U.S. Army Airborne, 17th Airborne Division & Medic
World War II, European Theatre of Operation
Bill Tom was an 18-year-old “drop-out” who was drafted and served as a medic in the US Army Airborne in England and Continental Europe (He was assigned to serve in ETO which was the European Theater of Operation, which officially meant he was in London, Paris, Berlin, and after the war to Switzerland). He was in the war for exactly three years.
He was originally trained to be a rifleman during his three months of basic training in San Antonio, Texas. However, when D-Day was scheduled, he was relocated to the 17th Airborne Division to be a paratrooper replacement for the estimated loss of 80% of the paratroopers at Normandy. The actual loss was only 15% so he was kept in the 17th Airborne Division until the other battles were to come. Since there were not enough medics at the D-Day experience, he was reassigned to be a medic.
Bill had a hard time carrying all of the heavy packages because he weighed in at only 120 pounds. He had injured his neck and back, but like any other strong fighter, he pushed through it. One of the longest days in Bill’s experience was when he was serving as a medic and his medical convoy was in a rush to get in place to launch the attack on Berlin. They unintentionally drove through the forward elements of the U.S. 9th Army during the night, to run into a brigade of German Panzer tanks. They were caught and held in position for about six hours. After that, the U.S. 9th Army caught up to them and did battle to demolish the German panzer tanks in a four hour battle. Fortunately, none of the medics were hurt. However, the German SS troops massacred many other American troops at the Battle of the Bulge in Belgium. Bill mentioned that that was one of the worst moments while serving in the war. His best moments however, were when Germany surrendered to end the war and when we dropped the atom bomb on Japan to end the war.
While interviewing, Bill shared many memories of his but one of his most memorable was when he was 16 and working in a restaurant when a gypsy lady walked in. He went over to take her order and she said she was not hungry but she was tired. She then proceeded to ask for a cup of tea, which he gave her for free. That was heavily frowned upon. She then later poured the tea into two different cups and asked him to drink from one. She told him that he would receive three fortunes that would comfort him in the war. His first fortune was he would not marry until after his 25th birthday, his second fortune was he would be wealthy in mid-life, and lastly that he would live into old age with good health. When the shooting started, he was calm because if he was supposed to live in to old age, how could he be killed? He then married at age 26 and he jokes he is now awaiting his wealth.
Bill briefly referred to his friends in the army. He was close to the paratroopers and glidertroopers. He said most troopers rely on their officers and their medics. He relied on his fellow medics, his officers and the cook. Every trooper would recognize one another as close buddies because everyone relied on each other to survive. He is currently the editor to publish a monthly newsletter to keep all the aging troopers in contact with one another, since they are all aging and getting to old to travel to reunions. In other words, they all know who he is.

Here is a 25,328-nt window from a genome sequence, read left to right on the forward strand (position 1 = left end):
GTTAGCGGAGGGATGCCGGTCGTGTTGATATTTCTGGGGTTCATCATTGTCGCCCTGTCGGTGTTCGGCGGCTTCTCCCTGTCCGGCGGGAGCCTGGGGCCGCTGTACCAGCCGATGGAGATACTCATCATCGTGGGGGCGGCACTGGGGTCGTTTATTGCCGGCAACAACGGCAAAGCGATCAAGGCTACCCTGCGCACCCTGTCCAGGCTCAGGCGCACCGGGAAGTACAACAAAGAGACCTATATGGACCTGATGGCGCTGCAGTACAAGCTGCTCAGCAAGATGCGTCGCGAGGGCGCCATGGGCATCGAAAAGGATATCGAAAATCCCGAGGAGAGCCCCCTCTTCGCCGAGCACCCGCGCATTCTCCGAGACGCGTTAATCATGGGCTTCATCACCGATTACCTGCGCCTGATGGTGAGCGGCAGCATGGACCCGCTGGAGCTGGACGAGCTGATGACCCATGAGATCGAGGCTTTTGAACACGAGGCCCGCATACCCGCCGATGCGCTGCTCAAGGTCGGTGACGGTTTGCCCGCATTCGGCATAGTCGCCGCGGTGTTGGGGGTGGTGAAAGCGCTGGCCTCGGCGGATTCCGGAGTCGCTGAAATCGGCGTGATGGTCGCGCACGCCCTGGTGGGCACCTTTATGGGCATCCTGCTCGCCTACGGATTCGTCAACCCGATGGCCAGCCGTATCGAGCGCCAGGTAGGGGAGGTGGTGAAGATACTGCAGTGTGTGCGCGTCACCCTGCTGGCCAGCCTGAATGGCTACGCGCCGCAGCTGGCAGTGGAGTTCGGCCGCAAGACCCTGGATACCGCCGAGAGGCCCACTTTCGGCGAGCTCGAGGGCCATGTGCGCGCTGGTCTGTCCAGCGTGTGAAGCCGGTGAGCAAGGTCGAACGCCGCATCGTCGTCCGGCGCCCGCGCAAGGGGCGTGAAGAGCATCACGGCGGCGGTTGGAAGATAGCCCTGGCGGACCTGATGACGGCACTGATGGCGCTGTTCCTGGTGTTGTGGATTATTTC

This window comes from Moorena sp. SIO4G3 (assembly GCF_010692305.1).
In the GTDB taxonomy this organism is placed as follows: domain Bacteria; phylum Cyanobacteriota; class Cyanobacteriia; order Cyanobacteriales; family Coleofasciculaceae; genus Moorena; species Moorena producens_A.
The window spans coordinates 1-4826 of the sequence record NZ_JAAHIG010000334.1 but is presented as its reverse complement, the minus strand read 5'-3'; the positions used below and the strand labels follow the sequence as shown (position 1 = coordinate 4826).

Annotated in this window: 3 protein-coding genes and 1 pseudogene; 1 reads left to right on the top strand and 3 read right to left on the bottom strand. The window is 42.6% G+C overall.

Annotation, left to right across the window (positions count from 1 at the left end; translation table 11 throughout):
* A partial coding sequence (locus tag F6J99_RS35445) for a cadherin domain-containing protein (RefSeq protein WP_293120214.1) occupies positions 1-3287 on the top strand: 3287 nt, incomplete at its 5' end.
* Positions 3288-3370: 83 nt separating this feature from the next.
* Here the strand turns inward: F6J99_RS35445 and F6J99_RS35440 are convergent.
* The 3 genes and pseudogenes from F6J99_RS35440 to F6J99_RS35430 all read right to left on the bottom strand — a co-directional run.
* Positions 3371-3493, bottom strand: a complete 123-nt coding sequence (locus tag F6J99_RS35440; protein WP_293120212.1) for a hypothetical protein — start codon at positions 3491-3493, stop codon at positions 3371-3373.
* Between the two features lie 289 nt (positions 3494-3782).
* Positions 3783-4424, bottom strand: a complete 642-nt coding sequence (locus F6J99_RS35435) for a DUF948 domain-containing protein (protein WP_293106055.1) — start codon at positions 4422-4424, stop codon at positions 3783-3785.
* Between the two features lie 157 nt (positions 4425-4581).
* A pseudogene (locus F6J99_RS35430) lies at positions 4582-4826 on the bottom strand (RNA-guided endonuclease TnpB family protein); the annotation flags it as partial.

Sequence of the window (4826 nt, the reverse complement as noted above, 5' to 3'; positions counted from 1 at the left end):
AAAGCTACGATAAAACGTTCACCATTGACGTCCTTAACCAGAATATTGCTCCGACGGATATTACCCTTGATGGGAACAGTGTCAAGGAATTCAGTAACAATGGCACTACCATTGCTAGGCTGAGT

When I asked him the question of what he thought our world would be like if the U.S. hadn’t entered the war, I found his response very engrossing. He had thought that all the people in Western United States would become slaves to the Japanese. We would all have to read and speak Japanese, and bow in the direction of the Japanese emperor. The people in the East would be speaking German and every Jewish person in Europe would be destroyed. Eventually, Russia would conquer them both he was unhappy to say.
In Bill’s mind, his greatest accomplishment while serving in the army happened after the war. He had been kept in Europe after the war to serve in occupation troops. Because of the huge losses of people from the war and the fact that most medical facilities had been destroyed by the war, he was retained since he did not have to go to Japan. They discovered a German labor camp where thousands of slaves were housed to do forced-labor for the army. They dusted every one with insecticides to get rid of their body lice and then set them free to return to their home. There was one little girl standing at the gate crying, he said. She had spoken basic English because she had worked with an Englishman in the camp. She told him that her whole family was taken from their home in Poland in 1939. The war had ended in 1945. She was taken at the age of 12 and did not know where Poland was located. She would have starved in Germany because there was no food anywhere. So, he got her a job working at one of the army hospitals washing dishes. In return, this allowed her to have three meals a day and a place to sleep.
When he left for home, she cried and begged him to bring her with him, which he was not able to do. However, before he left he contacted the International Red Cross and had gotten her reunited with her entire family in Germany before he came home. She cried like a baby as she watched him return home. He had promised to write her and keep in touch, which he did. The first thing he did when he got home was packed up some of his sister’s old dresses. She had worked as a seamstress in the German Army and had become a master at repairing tents, uniforms and blankets so she could adjust them to fit her.